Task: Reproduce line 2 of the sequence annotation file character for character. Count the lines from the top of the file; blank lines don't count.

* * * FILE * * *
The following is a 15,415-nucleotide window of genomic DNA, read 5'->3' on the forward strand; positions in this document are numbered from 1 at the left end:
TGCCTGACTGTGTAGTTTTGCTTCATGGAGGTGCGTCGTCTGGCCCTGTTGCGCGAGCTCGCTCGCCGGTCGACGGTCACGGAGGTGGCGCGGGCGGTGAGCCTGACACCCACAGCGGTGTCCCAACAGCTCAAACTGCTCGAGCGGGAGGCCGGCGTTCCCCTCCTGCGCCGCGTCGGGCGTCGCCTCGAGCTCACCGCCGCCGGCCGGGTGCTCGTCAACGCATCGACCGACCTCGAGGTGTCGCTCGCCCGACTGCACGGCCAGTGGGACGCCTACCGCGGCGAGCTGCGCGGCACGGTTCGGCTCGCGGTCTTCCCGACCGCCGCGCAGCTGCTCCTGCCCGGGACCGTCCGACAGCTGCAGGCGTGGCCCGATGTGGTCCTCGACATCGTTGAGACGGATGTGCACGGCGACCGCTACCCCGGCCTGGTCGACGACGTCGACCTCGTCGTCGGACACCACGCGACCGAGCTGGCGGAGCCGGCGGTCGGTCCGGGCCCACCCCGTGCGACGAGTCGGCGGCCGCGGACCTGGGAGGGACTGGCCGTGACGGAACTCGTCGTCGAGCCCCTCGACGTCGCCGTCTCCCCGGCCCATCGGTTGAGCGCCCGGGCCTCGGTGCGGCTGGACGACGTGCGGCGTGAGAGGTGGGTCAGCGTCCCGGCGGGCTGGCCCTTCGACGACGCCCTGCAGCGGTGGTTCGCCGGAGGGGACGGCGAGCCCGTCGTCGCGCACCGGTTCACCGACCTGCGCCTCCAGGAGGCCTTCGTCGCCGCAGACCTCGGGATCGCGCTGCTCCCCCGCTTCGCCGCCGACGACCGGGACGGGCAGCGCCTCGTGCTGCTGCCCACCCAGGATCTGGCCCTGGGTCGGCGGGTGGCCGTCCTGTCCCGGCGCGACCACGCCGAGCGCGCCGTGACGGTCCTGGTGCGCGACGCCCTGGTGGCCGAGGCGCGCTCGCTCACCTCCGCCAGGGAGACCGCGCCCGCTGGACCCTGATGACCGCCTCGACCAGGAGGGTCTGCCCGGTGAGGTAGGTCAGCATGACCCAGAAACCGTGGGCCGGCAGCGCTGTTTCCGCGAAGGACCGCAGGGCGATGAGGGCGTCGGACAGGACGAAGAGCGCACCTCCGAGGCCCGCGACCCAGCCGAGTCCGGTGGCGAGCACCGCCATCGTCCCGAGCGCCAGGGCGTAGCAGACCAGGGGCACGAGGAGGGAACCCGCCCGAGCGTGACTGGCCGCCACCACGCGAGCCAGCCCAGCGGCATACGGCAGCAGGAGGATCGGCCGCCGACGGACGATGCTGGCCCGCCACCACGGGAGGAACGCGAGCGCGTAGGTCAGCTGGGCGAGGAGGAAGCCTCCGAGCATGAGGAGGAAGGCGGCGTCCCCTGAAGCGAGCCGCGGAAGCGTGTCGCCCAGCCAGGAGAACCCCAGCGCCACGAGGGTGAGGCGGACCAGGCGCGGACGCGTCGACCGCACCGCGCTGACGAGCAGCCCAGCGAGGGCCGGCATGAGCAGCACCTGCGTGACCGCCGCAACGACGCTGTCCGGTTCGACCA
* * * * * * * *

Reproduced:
TGCCTGACTGTGTAGTTTTGCTTCATGGAGGTGCGTCGTCTGGCCCTGTTGCGCGAGCTCGCTCGCCGGTCGACGGTCACGGAGGTGGCGCGGGCGGTGAGCCTGACACCCACAGCGGTGTCCCAACAGCTCAAACTGCTCGAGCGGGAGGCCGGCGTTCCCCTCCTGCGCCGCGTCGGGCGTCGCCTCGAGCTCACCGCCGCCGGCCGGGTGCTCGTCAACGCATCGACCGACCTCGAGGTGTCGCTCGCCCGACTGCACGGCCAGTGGGACGCCTACCGCGGCGAGCTGCGCGGCACGGTTCGGCTCGCGGTCTTCCCGACCGCCGCGCAGCTGCTCCTGCCCGGGACCGTCCGACAGCTGCAGGCGTGGCCCGATGTGGTCCTCGACATCGTTGAGACGGATGTGCACGGCGACCGCTACCCCGGCCTGGTCGACGACGTCGACCTCGTCGTCGGACACCACGCGACCGAGCTGGCGGAGCCGGCGGTCGGTCCGGGCCCACCCCGTGCGACGAGTCGGCGGCCGCGGACCTGGGAGGGACTGGCCGTGACGGAACTCGTCGTCGAGCCCCTCGACGTCGCCGTCTCCCCGGCCCATCGGTTGAGCGCCCGGGCCTCGGTGCGGCTGGACGACGTGCGGCGTGAGAGGTGGGTCAGCGTCCCGGCGGGCTGGCCCTTCGACGACGCCCTGCAGCGGTGGTTCGCCGGAGGGGACGGCGAGCCCGTCGTCGCGCACCGGTTCACCGACCTGCGCCTCCAGGAGGCCTTCGTCGCCGCAGACCTCGGGATCGCGCTGCTCCCCCGCTTCGCCGCCGACGACCGGGACGGGCAGCGCCTCGTGCTGCTGCCCACCCAGGATCTGGCCCTGGGTCGGCGGGTGGCCGTCCTGTCCCGGCGCGACCACGCCGAGCGCGCCGTGACGGTCCTGGTGCGCGACGCCCTGGTGGCCGAGGCGCGCTCGCTCACCTCCGCCAGGGAGACCGCGCCCGCTGGACCCTGATGACCGCCTCGACCAGGAGGGTCTGCCCGGTGAGGTAGGTCAGCATGACCCAGAAACCGTGGGCCGGCAGCGCTGTTTCCGCGAAGGACCGCAGGGCGATGAGGGCGTCGGACAGGACGAAGAGCGCACCTCCGAGGCCCGCGACCCAGCCGAGTCCGGTGGCGAGCACCGCCATCGTCCCGAGCGCCAGGGCGTAGCAGACCAGGGGCACGAGGAGGGAACCCGCCCGAGCGTGACTGGCCGCCACCACGCGAGCCAGCCCAGCGGCATACGGCAGCAGGAGGATCGGCCGCCGACGGACGATGCTGGCCCGCCACCACGGGAGGAACGCGAGCGCGTAGGTCAGCTGGGCGAGGAGGAAGCCTCCGAGCATGAGGAGGAAGGCGGCGTCCCCTGAAGCGAGCCGCGGAAGCGTGTCGCCCAGCCAGGAGAACCCCAGCGCCACGAGGGTGAGGCGGACCAGGCGCGGACGCGTCGACCGCACCGCGCTGACGAGCAGCCCAGCGAGGGCCGGCATGAGCAGCACCTGCGTGACCGCCGCAACGACGCTGTCCGGTTCGACCA